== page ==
Diving For Tires Off The South Florida Coast
MIAMI (CBS4) – Hannes Bend is not a scuba diver, or even a good swimmer. But for some reason, he just can’t seem to stay out of the ocean.
The 31-year old artist risked his life not once, but twice a few weeks ago, trying to pull old tires out of the ocean.
“Are you a strong swimmer?” asked CBS4’s David Sutta of Bend.
“Actually no,” Bend replied with laughter.
On his last jump in, he actually had to be saved by a rescue diver.
“It was pretty embarrassing,” declared Bend.
This team of divers and volunteers, grunted as they pulled up tires. Their goal is make the tires part of an art project bend dreamed up a few months ago, to reveal a secret buried off our coastline four decades ago.
“This environmental disaster took place actually about a mile off of Fort Lauderdale Beach. It’s beautiful out here. Pristine. You wouldn’t know anything is wrong unless you went 70 feet below,” Sutta said just before he dived into the ocean himself.
Within seconds of hitting the water and sinking… you see it… a handful of tires… whitewalls that build and build until eventually filling the horizon as far as the eye can see. Experts estimate this tire cemetery is about 30 football fields wide.
“In the late 60’s, early 70’s they discovered that tires were actually good for growing coral (BUTT) So they bundled them up and sunk em. That bundle had a metal clip. In two to three years that clip disappeared, the tires were free and now there is just an empty field of tires. One point five million to two million. Nobody can even count them,” said Matt Hoelscher.
Most tires don’t stay still long enough for coral to grow. Occasionally they wash up on our shoreline following major storms. But more often than not, they just roll around… out of sight.
“They are all over our reefs,” said Hoelscher. “These tires are making a big mess now.”
“I had spoken to a lot of people in South Florida. Maybe half of them knew about it,” Bend told Sutta. “Mainly older people. But the younger generation didn’t know about this.”
And so Bend, an artist visiting from Germany took it upon himself to clean up our mess the best way he knew how…. through art.
“We are going to have teams of two people bundling tires,” said Bend.
On a Friday morning, two dozen volunteers gathered to dig up old tires.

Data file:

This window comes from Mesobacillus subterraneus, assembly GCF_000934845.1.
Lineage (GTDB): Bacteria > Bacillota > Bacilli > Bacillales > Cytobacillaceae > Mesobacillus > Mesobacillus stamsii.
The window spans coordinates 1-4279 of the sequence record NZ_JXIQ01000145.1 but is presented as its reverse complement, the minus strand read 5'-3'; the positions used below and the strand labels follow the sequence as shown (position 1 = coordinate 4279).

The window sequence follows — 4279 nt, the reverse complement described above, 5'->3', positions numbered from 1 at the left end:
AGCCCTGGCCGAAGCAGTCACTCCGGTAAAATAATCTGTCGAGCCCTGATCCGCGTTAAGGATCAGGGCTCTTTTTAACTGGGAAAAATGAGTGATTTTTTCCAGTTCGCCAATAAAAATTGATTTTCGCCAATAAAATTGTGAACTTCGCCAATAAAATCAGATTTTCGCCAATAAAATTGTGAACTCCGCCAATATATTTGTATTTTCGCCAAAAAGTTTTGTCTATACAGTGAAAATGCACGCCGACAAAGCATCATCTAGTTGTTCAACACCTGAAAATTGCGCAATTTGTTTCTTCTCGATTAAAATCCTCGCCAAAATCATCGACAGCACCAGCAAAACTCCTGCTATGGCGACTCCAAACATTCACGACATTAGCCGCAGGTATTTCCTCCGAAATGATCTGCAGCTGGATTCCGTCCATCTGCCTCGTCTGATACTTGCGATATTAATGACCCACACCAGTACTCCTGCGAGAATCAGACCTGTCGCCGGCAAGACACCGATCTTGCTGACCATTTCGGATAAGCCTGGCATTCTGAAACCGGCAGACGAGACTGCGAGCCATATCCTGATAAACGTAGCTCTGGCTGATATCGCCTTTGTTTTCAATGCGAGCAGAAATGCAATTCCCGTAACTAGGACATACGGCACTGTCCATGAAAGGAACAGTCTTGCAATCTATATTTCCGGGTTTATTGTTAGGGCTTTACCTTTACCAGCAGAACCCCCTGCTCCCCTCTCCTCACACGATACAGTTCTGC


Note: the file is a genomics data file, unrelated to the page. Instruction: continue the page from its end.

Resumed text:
“With two dives I’m hoping we can get about 300 tires,” said a diver.
And then they bring them to the surface to recreate an above ground art installation of awareness for land lubbers.
“It’s doable and it’s doable to create exposure,” declared Bend.
They quickly discovered that tires weigh a measly three pounds underwater… but above water… it is more like 25 pounds. They had their work cut out.
After hours of struggling and bending, jumping in to rescue sinking tires, they managed to round up 80 tires.
Back at the dock, Bend admired his treasure.
“Hold old are you?” Sutta asked Bend.
“31-years old,” he replied.
“So the tires you are looking at are actually older than you,” noted Sutta.
“Actually older than me,” said Bend. “That’s very interesting to see how nature took over within the past decade and what’s happening to them.”
A week later Bend opened up his exhibit in Wynwood… recreating the ocean floor.
“This gives everyone a really good impression of what is going on there even though you are not in the water. This is almost like being in the water and then seeing the footage. You really get a strong emotional feeling to it” Bend insisted.
The tires date as far back as the 1940’s. Bend hops the out of water experience stirs action.
“I think it gives people a chance to see art in a different way and experience something through art that might lead to something else,” Bend said.
Truly where the rubber meets the road, or in this case, the water.
“Where the rubber meets the road?” Bend asked.
While that phrase may be lost in translation to a German artist…. the message he’s sending is universal.
“It’s our planet,” declared Bend.
According to Sutta, there have been several attempts over the years to pull these tires up. But the sheer numbers has made it very difficult. Bend has hope though. His exhibit called “THE ECLIPSE” runs through May in Wynwood.